Take a stroll down Front Street overlooking Riverside Drive near dusk and see the incredible sunsets on the Mississippi River. There is a walkway on the bluff, and many locals use it as a place to run or walk their dogs as well. Riding in a trolley will take you right by the river, but to really enjoy the view, I think it is better to walk around. There are even benches located along the way to sit and relax, while watching the barges float by and the sun cascading across the sky. It is one of my favo(u)rite views of the city.
If you look in the opposite direction of the newest Memphis bridge, named the Hernando Desoto Bridge completed in 1973, which connects Tennessee and Arkansas over the Mississippi River, you will see the old bridge that does the same, which by the way, is named the Memphis Arkansas Bridge, and opened in 1949.
I can remember the new bridge being built as a child, as I used to come to the river to watch the barges with my Dad, and he would tell me about the catfish in the Mississippi River being BIG enough to have me for dinner. This is a true story, as there are monsters (catfish) weighing probably 200 - 300 lbs. or more in the Mighty Mississippi, and they will eat ANYTHING, dead or alive. The world's record catfish that has been caught was around 125 lbs. Of course, that record could be broken any day. I believe there are even bigger fish lurking in the muddy Mississippi that couldn't possible be caught, but only the river knows the truth about the monster fish tales. For a look at a few of these monsters (catfish) click on the following link, or copy/paste to your browser. HUGE Catfish
The head alone is nearly three times the size of a man's head, and some of these catfish are nearly 6 ft. in length. The old bridge is hardly noticeable in this photograph, because I was concentrating on the sunset, but a piece of it is visible in the left corner if you click on the photo. It is nothing spectacular to look at, although, interesting, because trains travel across next to it, and although not as modern or spectacular, it is still an alternative to crossing the Mississippi River.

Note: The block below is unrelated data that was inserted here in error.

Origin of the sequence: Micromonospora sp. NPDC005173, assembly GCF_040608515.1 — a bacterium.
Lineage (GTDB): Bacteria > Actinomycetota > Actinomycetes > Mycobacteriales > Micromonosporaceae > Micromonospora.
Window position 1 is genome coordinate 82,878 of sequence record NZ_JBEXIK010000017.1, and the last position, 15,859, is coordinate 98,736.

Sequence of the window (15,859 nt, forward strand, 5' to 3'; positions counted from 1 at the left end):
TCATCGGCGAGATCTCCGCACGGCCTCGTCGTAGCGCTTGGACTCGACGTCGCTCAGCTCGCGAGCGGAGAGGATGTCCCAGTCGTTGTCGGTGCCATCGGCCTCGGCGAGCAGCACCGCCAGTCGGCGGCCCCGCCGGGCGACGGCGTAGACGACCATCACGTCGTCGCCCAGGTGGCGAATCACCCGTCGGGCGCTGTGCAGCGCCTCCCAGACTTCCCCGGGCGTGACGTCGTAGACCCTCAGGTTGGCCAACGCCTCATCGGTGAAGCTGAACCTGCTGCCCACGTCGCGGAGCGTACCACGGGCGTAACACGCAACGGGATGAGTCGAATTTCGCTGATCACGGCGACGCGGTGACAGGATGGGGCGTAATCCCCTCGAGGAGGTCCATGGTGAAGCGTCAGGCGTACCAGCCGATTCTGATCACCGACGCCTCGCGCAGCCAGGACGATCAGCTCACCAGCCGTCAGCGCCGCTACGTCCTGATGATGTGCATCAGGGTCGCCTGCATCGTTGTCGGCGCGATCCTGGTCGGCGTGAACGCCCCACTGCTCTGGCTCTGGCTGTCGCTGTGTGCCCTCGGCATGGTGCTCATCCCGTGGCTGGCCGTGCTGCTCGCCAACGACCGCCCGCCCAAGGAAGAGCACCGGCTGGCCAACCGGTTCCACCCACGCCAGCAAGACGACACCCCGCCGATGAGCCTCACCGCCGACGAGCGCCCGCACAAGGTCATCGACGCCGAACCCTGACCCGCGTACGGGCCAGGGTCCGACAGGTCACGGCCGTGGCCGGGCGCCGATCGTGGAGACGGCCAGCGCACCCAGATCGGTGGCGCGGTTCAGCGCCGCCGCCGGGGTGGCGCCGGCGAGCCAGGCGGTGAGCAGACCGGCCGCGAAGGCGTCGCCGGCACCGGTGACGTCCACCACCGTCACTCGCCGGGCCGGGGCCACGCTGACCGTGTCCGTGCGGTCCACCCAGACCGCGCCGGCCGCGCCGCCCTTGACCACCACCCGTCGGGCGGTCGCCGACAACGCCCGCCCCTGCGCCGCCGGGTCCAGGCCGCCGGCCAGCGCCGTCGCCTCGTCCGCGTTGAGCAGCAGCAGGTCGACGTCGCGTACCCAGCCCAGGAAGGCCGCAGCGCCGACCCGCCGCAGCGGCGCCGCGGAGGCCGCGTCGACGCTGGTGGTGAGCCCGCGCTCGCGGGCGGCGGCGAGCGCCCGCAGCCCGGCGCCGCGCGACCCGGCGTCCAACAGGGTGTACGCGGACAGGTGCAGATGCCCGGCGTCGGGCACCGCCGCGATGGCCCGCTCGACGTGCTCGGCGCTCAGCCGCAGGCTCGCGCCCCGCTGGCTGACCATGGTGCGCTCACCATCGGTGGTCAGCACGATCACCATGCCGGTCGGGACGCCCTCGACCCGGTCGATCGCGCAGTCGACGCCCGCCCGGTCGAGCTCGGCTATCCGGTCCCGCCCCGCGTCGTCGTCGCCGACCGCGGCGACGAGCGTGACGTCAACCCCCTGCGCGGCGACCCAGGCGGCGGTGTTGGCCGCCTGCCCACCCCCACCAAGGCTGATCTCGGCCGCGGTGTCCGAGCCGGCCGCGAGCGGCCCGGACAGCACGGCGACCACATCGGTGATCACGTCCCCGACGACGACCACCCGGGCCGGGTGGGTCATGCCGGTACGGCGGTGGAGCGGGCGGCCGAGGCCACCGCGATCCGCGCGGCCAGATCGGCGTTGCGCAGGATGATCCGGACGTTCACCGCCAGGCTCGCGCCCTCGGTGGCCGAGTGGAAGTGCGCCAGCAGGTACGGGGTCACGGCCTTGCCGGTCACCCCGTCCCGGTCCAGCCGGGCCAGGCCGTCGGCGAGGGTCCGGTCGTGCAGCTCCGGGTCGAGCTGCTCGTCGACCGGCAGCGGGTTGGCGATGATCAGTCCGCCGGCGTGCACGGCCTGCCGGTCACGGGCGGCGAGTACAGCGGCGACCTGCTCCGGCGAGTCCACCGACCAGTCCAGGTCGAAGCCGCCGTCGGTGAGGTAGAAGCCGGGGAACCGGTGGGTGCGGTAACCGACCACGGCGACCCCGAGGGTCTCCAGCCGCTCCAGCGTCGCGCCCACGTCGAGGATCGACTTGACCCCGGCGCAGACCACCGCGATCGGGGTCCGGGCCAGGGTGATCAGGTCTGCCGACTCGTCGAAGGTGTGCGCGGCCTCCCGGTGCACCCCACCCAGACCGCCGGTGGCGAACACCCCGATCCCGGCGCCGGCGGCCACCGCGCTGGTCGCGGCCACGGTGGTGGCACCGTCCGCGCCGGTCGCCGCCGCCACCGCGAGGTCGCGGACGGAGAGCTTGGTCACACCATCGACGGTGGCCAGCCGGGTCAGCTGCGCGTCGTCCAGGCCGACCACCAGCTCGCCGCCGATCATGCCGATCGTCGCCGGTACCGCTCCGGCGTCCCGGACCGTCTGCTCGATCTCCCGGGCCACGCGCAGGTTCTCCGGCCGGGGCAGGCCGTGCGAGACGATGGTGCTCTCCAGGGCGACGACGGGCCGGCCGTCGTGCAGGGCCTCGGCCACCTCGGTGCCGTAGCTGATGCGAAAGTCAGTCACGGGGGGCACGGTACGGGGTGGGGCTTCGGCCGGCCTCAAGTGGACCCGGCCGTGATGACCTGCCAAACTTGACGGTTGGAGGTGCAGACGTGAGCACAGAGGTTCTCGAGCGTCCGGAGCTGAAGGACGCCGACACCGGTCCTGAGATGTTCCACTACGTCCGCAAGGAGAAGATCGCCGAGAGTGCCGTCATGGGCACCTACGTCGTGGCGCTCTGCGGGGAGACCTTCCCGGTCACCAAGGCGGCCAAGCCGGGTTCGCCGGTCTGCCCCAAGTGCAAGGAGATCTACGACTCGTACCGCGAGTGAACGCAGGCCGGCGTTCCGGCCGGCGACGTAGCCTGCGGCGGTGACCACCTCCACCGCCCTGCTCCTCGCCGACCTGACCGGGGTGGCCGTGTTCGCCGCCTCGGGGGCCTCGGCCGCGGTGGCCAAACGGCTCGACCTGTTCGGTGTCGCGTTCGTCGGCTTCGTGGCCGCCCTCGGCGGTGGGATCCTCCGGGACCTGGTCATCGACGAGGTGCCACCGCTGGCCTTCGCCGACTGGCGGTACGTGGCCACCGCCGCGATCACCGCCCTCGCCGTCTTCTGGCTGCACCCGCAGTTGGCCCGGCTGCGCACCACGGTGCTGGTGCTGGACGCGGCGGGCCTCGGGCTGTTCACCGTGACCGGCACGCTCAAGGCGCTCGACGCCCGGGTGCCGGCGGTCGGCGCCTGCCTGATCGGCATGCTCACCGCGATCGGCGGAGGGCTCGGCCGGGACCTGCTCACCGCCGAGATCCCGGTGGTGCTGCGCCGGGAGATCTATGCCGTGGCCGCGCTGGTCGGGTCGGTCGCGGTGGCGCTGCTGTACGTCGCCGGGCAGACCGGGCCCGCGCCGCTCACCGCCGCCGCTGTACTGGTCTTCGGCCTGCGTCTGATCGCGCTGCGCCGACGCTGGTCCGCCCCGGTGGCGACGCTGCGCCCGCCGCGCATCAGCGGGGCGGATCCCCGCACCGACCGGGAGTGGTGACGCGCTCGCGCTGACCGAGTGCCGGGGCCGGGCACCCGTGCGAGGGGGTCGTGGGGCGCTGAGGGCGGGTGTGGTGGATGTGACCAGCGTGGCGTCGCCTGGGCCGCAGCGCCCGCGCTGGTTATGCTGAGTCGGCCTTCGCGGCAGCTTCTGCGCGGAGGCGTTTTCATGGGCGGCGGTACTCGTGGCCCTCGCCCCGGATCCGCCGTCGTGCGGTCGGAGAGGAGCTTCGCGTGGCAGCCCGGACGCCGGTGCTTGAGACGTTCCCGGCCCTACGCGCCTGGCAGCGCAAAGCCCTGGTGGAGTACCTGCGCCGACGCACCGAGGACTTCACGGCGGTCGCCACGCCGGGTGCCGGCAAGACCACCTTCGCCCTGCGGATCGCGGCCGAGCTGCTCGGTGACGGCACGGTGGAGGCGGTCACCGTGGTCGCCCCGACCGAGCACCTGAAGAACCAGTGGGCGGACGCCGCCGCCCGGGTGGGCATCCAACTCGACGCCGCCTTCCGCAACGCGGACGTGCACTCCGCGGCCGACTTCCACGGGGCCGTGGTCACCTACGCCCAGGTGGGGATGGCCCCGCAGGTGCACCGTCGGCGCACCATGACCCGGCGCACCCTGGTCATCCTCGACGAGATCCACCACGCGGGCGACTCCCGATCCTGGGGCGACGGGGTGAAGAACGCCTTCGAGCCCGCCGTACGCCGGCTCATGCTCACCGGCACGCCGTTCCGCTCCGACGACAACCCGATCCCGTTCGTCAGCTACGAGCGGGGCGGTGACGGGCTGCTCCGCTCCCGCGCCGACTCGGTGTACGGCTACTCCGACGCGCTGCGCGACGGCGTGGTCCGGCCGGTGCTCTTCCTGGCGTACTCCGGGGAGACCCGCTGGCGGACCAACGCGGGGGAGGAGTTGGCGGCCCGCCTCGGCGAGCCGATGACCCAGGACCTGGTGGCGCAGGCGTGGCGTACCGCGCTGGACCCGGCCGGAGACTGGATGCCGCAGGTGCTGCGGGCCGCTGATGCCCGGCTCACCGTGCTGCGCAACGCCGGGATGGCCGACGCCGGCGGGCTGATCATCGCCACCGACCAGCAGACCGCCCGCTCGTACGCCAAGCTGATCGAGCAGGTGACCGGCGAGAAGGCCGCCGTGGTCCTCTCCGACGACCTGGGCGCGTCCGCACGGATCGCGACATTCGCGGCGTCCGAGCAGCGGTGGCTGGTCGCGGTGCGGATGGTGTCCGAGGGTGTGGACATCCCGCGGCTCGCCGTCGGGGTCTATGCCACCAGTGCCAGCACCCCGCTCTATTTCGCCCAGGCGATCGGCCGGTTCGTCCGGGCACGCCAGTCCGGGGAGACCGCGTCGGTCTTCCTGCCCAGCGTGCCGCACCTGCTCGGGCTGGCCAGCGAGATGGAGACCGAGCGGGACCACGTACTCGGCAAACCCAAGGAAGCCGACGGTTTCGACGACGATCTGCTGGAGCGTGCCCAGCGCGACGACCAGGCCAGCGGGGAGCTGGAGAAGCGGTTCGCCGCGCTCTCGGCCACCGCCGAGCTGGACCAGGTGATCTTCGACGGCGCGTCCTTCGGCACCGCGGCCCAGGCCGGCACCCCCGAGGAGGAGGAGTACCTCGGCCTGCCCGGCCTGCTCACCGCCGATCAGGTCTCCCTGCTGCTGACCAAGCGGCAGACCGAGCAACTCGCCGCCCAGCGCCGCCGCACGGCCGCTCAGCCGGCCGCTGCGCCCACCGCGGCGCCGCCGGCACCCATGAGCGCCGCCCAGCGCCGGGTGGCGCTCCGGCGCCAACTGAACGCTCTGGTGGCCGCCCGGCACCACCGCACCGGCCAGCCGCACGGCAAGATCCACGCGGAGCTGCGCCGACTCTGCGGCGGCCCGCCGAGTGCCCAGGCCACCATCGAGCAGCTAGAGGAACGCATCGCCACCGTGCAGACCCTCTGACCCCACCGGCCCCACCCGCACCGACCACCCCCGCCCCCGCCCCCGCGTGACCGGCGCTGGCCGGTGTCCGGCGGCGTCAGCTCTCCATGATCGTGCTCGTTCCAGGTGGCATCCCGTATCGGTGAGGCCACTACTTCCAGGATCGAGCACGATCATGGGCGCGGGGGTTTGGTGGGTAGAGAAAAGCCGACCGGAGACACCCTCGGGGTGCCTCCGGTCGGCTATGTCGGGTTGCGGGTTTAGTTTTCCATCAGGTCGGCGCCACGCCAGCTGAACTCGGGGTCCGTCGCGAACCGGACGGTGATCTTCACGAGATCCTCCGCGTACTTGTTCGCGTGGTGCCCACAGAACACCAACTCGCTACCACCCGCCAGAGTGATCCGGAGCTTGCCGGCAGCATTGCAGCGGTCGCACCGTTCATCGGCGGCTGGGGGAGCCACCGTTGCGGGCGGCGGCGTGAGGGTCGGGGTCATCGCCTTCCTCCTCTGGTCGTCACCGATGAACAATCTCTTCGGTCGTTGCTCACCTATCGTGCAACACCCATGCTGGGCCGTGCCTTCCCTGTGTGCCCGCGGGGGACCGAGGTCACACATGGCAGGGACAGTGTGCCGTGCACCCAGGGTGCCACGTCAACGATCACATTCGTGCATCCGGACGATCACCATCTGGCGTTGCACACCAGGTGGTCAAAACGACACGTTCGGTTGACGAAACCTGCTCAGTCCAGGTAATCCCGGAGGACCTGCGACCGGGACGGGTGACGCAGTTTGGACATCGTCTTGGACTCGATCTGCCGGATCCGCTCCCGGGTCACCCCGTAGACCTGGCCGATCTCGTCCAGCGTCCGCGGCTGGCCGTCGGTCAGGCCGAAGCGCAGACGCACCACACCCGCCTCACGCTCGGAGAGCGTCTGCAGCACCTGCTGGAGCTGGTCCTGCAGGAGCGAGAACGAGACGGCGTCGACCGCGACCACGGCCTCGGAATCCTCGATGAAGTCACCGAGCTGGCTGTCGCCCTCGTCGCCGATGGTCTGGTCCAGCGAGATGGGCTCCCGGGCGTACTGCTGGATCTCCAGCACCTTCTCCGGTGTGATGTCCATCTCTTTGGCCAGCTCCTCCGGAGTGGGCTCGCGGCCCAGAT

I had been complaining that the skies were just too blue for an exceptional sunset photo opportunity in Memphis, so when I looked up, and saw the sun peeking through the clouds, just before a storm, I headed for the river to finally get some decent shots. I had thought I might get wet in the process, but was delighted with the results of my effort. It did rain later that evening though.
All of these photos were taken on the same day, and I had to wait some time in the shade for the sun to hide behind the clouds, because it was nearly blinding when I first arrived at the scene. Elsewhere in the city, it appeared to be dark and gloomy, as it can be raining in one area, and sunshine a few miles away at times. Of course, other times it is pouring all over the place. Typical, unpredictable Memphis weather.
Memphis lies on the banks of the biggest river of Northern America: the Mississippi. Just take a short walk from the downtown area to the stream. Or cross the river and take a look at the skyline of Memphis from the other side. By the way, by crossing the river you enter Arkansas. The Mississippi forms the border between Tennessee and Arkansas.
Next to the mighty Mississippi River I saw Jack Johnson, Ben Harper, Sheryl Crow, and Jerry Lee Lewis. Be ready for the hot southern sun. Each year the festival concentrates on a different country and culture. In 2003 the focus was on Korea, marking the centenary of the first Korean immigrants to America. The last night annually sees the Sunset Symphony, when the Memphis Symphony Orchestra serenades the end-of-festival crowds with famous favorite melodies.
Take a Ride The Duck tour. This tour takes you both around downtown Memphis as well as on the river. The captains are more than tour guides, they are funny too! It's like being in a parade!